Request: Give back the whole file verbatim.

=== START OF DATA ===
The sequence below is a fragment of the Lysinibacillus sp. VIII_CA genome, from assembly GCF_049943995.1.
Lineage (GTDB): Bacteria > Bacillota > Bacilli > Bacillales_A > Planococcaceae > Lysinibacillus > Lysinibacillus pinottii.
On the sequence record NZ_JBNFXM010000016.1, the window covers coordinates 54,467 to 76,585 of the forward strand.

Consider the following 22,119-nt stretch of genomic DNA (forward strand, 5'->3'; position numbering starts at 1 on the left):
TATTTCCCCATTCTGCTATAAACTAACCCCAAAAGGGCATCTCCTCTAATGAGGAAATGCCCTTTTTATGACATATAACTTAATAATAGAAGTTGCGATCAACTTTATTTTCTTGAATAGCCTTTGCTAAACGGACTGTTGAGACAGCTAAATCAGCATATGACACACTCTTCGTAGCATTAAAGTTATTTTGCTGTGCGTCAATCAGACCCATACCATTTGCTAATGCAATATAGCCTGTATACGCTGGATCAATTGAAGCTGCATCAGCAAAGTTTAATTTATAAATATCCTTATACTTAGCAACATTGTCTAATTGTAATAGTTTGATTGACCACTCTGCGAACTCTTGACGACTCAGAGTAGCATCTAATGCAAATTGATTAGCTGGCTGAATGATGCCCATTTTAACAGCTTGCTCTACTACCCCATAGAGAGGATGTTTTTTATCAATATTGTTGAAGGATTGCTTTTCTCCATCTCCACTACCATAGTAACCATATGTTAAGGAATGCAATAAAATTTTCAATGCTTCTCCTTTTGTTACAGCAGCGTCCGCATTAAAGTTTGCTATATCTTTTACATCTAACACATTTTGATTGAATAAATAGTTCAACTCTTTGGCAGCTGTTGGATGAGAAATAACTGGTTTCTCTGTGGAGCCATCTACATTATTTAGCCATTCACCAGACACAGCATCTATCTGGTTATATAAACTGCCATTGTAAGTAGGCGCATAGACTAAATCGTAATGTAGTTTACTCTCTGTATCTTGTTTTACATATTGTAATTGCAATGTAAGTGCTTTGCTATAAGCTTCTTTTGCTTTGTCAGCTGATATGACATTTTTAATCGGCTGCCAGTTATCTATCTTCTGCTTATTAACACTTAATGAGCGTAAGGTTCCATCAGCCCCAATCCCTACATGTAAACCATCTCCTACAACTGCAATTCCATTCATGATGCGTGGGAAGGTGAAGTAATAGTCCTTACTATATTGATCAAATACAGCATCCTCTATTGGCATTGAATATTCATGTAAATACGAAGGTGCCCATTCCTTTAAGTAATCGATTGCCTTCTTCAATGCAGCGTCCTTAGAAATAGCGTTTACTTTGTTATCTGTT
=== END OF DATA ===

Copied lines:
The sequence below is a fragment of the Lysinibacillus sp. VIII_CA genome, from assembly GCF_049943995.1.
Lineage (GTDB): Bacteria > Bacillota > Bacilli > Bacillales_A > Planococcaceae > Lysinibacillus > Lysinibacillus pinottii.
On the sequence record NZ_JBNFXM010000016.1, the window covers coordinates 54,467 to 76,585 of the forward strand.

Consider the following 22,119-nt stretch of genomic DNA (forward strand, 5'->3'; position numbering starts at 1 on the left):
TATTTCCCCATTCTGCTATAAACTAACCCCAAAAGGGCATCTCCTCTAATGAGGAAATGCCCTTTTTATGACATATAACTTAATAATAGAAGTTGCGATCAACTTTATTTTCTTGAATAGCCTTTGCTAAACGGACTGTTGAGACAGCTAAATCAGCATATGACACACTCTTCGTAGCATTAAAGTTATTTTGCTGTGCGTCAATCAGACCCATACCATTTGCTAATGCAATATAGCCTGTATACGCTGGATCAATTGAAGCTGCATCAGCAAAGTTTAATTTATAAATATCCTTATACTTAGCAACATTGTCTAATTGTAATAGTTTGATTGACCACTCTGCGAACTCTTGACGACTCAGAGTAGCATCTAATGCAAATTGATTAGCTGGCTGAATGATGCCCATTTTAACAGCTTGCTCTACTACCCCATAGAGAGGATGTTTTTTATCAATATTGTTGAAGGATTGCTTTTCTCCATCTCCACTACCATAGTAACCATATGTTAAGGAATGCAATAAAATTTTCAATGCTTCTCCTTTTGTTACAGCAGCGTCCGCATTAAAGTTTGCTATATCTTTTACATCTAACACATTTTGATTGAATAAATAGTTCAACTCTTTGGCAGCTGTTGGATGAGAAATAACTGGTTTCTCTGTGGAGCCATCTACATTATTTAGCCATTCACCAGACACAGCATCTATCTGGTTATATAAACTGCCATTGTAAGTAGGCGCATAGACTAAATCGTAATGTAGTTTACTCTCTGTATCTTGTTTTACATATTGTAATTGCAATGTAAGTGCTTTGCTATAAGCTTCTTTTGCTTTGTCAGCTGATATGACATTTTTAATCGGCTGCCAGTTATCTATCTTCTGCTTATTAACACTTAATGAGCGTAAGGTTCCATCAGCCCCAATCCCTACATGTAAACCATCTCCTACAACTGCAATTCCATTCATGATGCGTGGGAAGGTGAAGTAATAGTCCTTACTATATTGATCAAATACAGCATCCTCTATTGGCATTGAATATTCATGTAAATACGAAGGTGCCCATTCCTTTAAGTAATCGATTGCCTTCTTCAATGCAGCGTCCTTAGAAATAGCGTTTACTTTGTTATCTGTT